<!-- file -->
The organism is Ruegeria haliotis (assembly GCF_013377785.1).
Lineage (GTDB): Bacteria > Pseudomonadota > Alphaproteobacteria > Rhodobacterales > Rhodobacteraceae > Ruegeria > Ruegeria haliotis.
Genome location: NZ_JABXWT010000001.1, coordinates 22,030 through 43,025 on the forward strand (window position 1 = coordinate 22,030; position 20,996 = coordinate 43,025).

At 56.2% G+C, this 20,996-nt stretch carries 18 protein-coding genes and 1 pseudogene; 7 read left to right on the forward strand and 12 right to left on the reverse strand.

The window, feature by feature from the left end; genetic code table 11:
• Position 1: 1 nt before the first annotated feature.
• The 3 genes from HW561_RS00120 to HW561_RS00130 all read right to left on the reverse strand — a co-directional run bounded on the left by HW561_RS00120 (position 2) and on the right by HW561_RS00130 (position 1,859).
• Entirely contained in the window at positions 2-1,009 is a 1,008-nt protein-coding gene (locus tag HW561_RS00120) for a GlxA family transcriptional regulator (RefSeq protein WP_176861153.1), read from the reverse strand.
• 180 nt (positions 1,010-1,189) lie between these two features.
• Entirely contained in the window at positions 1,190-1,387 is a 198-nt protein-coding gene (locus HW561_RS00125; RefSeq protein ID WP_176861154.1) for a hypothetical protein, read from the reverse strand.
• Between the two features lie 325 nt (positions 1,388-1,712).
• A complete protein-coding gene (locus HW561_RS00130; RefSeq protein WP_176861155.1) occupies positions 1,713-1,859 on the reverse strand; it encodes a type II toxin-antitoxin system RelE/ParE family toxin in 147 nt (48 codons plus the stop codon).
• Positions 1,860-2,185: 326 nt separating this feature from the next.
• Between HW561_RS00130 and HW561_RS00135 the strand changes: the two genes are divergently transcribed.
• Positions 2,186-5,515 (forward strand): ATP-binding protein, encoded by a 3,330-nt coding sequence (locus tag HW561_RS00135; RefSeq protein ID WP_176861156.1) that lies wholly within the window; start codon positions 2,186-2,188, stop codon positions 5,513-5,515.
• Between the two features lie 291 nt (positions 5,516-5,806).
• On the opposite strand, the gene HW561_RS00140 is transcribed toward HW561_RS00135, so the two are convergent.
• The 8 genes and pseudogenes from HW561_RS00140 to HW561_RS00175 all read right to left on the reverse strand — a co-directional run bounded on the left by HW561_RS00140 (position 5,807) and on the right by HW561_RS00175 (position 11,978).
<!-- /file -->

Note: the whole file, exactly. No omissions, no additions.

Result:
The organism is Ruegeria haliotis (assembly GCF_013377785.1).
Lineage (GTDB): Bacteria > Pseudomonadota > Alphaproteobacteria > Rhodobacterales > Rhodobacteraceae > Ruegeria > Ruegeria haliotis.
Genome location: NZ_JABXWT010000001.1, coordinates 22,030 through 43,025 on the forward strand (window position 1 = coordinate 22,030; position 20,996 = coordinate 43,025).

At 56.2% G+C, this 20,996-nt stretch carries 18 protein-coding genes and 1 pseudogene; 7 read left to right on the forward strand and 12 right to left on the reverse strand.

The window, feature by feature from the left end; genetic code table 11:
• Position 1: 1 nt before the first annotated feature.
• The 3 genes from HW561_RS00120 to HW561_RS00130 all read right to left on the reverse strand — a co-directional run bounded on the left by HW561_RS00120 (position 2) and on the right by HW561_RS00130 (position 1,859).
• Entirely contained in the window at positions 2-1,009 is a 1,008-nt protein-coding gene (locus tag HW561_RS00120) for a GlxA family transcriptional regulator (RefSeq protein WP_176861153.1), read from the reverse strand.
• 180 nt (positions 1,010-1,189) lie between these two features.
• Entirely contained in the window at positions 1,190-1,387 is a 198-nt protein-coding gene (locus HW561_RS00125; RefSeq protein ID WP_176861154.1) for a hypothetical protein, read from the reverse strand.
• Between the two features lie 325 nt (positions 1,388-1,712).
• A complete protein-coding gene (locus HW561_RS00130; RefSeq protein WP_176861155.1) occupies positions 1,713-1,859 on the reverse strand; it encodes a type II toxin-antitoxin system RelE/ParE family toxin in 147 nt (48 codons plus the stop codon).
• Positions 1,860-2,185: 326 nt separating this feature from the next.
• Between HW561_RS00130 and HW561_RS00135 the strand changes: the two genes are divergently transcribed.
• Positions 2,186-5,515 (forward strand): ATP-binding protein, encoded by a 3,330-nt coding sequence (locus tag HW561_RS00135; RefSeq protein ID WP_176861156.1) that lies wholly within the window; start codon positions 2,186-2,188, stop codon positions 5,513-5,515.
• Between the two features lie 291 nt (positions 5,516-5,806).
• On the opposite strand, the gene HW561_RS00140 is transcribed toward HW561_RS00135, so the two are convergent.
• The 8 genes and pseudogenes from HW561_RS00140 to HW561_RS00175 all read right to left on the reverse strand — a co-directional run bounded on the left by HW561_RS00140 (position 5,807) and on the right by HW561_RS00175 (position 11,978).